A Strangeness in My Mind
From the Nobel laureate and best-selling author of Snow and My Name Is Red, a panoramic new novel--his first since Museum of Innocence --that brings us into Istanbul's underground in the company of a desperate street vendor. Mevlut has spent his whole life selling a local alcoholic drink on the streets of Istanbul. It is the 1990s, and although there were once thousands of boza vendors, Mevlut now cuts a lonely figure on snowy winter nights. Falling deeply into debt, and desperate to marry off his incompetent son and satisfy his mistress, Mevlut turns to his old friend Ferhat, who collects payments on electric bills. The partners traverse the backstreets of middle-class neighborhoods and shantytowns, venture into flats, shops, restaurants of the poor, relishing their power to punish cheaters and collect bribes. But when the dangers of Istanbul's underbelly catch up with Mevlut, he finds himself beaten and threatened at every turn. Istanbul is exposed as a city with a rich and dynamic underground culture that seeps into its secular business centers and mainstream society. Mevlut serves as a flighty guide, occasionally attuned to the city's nuances, but with a wild imagination and instincts tainted by desperation.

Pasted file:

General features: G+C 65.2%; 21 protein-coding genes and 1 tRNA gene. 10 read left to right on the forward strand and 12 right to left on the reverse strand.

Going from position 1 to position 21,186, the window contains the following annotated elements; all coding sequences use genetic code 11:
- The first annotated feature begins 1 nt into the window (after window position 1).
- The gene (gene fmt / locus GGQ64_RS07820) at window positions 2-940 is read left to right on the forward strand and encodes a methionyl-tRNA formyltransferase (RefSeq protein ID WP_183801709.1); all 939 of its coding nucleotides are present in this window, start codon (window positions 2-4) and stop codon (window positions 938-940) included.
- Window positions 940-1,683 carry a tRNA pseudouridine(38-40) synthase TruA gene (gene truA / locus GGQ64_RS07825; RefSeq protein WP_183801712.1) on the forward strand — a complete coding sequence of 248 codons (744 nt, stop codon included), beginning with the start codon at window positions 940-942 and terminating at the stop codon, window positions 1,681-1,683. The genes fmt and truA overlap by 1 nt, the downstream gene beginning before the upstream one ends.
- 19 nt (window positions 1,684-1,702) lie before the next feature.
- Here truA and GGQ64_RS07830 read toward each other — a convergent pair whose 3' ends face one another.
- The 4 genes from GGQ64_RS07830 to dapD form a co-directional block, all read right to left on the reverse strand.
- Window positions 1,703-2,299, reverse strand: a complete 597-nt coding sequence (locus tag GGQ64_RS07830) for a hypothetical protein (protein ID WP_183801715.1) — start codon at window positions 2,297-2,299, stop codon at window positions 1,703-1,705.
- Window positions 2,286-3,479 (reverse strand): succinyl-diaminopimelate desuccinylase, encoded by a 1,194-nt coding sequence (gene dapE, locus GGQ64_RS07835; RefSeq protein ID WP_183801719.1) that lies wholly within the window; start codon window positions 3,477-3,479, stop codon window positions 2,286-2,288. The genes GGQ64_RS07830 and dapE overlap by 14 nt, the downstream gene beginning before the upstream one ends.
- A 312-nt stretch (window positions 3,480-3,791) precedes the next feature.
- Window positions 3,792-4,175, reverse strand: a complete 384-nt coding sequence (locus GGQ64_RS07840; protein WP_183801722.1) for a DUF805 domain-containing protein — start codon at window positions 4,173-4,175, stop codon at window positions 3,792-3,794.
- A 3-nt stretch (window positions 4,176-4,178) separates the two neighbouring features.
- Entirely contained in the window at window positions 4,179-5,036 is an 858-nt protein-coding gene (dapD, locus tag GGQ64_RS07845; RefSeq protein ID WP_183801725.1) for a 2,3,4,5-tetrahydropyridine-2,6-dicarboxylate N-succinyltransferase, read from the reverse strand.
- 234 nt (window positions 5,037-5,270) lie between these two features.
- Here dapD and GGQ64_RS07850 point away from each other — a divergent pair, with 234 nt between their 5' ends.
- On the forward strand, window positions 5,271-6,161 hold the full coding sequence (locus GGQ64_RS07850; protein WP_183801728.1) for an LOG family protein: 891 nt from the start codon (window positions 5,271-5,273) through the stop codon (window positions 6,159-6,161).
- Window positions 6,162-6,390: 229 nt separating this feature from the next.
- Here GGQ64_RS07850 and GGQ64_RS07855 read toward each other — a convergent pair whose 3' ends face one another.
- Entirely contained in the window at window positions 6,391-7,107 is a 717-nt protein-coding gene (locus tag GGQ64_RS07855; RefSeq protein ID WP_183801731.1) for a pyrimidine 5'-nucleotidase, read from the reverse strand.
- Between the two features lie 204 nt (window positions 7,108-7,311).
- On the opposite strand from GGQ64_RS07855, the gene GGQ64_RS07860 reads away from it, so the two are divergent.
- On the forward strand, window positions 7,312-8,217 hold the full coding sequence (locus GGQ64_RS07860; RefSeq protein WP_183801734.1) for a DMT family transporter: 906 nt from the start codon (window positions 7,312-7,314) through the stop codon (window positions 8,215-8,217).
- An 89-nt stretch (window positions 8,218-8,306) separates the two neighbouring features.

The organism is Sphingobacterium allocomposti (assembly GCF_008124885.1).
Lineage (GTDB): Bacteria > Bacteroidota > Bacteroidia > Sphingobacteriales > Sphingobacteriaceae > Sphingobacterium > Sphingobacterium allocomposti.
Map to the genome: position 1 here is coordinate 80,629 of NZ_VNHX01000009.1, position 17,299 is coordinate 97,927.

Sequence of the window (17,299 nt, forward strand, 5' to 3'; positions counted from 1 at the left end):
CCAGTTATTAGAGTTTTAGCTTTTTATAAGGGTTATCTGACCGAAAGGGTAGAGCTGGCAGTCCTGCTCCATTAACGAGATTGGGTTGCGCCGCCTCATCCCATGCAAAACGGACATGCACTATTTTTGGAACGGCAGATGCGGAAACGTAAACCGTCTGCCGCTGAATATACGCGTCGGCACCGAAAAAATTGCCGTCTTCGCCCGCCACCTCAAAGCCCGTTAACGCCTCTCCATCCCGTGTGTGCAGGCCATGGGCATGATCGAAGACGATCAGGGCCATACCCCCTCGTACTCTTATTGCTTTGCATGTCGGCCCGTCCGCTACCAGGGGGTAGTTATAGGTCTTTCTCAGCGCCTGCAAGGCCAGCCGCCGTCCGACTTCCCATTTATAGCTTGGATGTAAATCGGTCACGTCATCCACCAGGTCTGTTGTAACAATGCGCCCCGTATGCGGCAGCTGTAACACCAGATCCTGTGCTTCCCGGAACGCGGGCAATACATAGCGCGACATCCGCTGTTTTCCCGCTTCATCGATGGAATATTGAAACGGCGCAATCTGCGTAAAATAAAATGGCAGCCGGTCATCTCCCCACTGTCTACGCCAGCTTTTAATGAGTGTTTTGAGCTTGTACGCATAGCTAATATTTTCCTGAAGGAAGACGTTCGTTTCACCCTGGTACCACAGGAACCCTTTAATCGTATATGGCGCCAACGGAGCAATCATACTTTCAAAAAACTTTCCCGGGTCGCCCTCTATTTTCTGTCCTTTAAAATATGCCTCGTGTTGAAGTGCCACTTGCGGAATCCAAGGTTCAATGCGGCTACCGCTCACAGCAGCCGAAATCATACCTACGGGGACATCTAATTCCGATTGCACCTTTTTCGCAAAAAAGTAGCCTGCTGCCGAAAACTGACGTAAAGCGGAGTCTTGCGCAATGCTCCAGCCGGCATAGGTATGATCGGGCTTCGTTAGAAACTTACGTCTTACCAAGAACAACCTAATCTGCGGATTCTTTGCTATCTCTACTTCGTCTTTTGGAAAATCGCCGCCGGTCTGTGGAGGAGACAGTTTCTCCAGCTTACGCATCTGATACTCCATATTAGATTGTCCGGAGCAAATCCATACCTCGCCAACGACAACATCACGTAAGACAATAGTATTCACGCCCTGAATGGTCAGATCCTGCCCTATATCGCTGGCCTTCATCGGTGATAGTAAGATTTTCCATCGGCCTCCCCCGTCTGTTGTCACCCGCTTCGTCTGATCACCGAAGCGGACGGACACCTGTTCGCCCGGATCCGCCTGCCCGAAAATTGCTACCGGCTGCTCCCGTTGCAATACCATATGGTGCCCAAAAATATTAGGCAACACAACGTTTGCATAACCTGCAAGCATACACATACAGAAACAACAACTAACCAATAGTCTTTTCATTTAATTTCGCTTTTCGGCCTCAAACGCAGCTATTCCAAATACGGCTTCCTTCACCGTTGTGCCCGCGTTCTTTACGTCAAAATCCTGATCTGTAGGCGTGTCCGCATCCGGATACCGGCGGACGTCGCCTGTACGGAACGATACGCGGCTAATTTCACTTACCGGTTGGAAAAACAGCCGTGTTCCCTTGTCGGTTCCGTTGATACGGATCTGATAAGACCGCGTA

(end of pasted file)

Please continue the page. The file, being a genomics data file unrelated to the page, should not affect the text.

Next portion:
By: Orhan Pamuk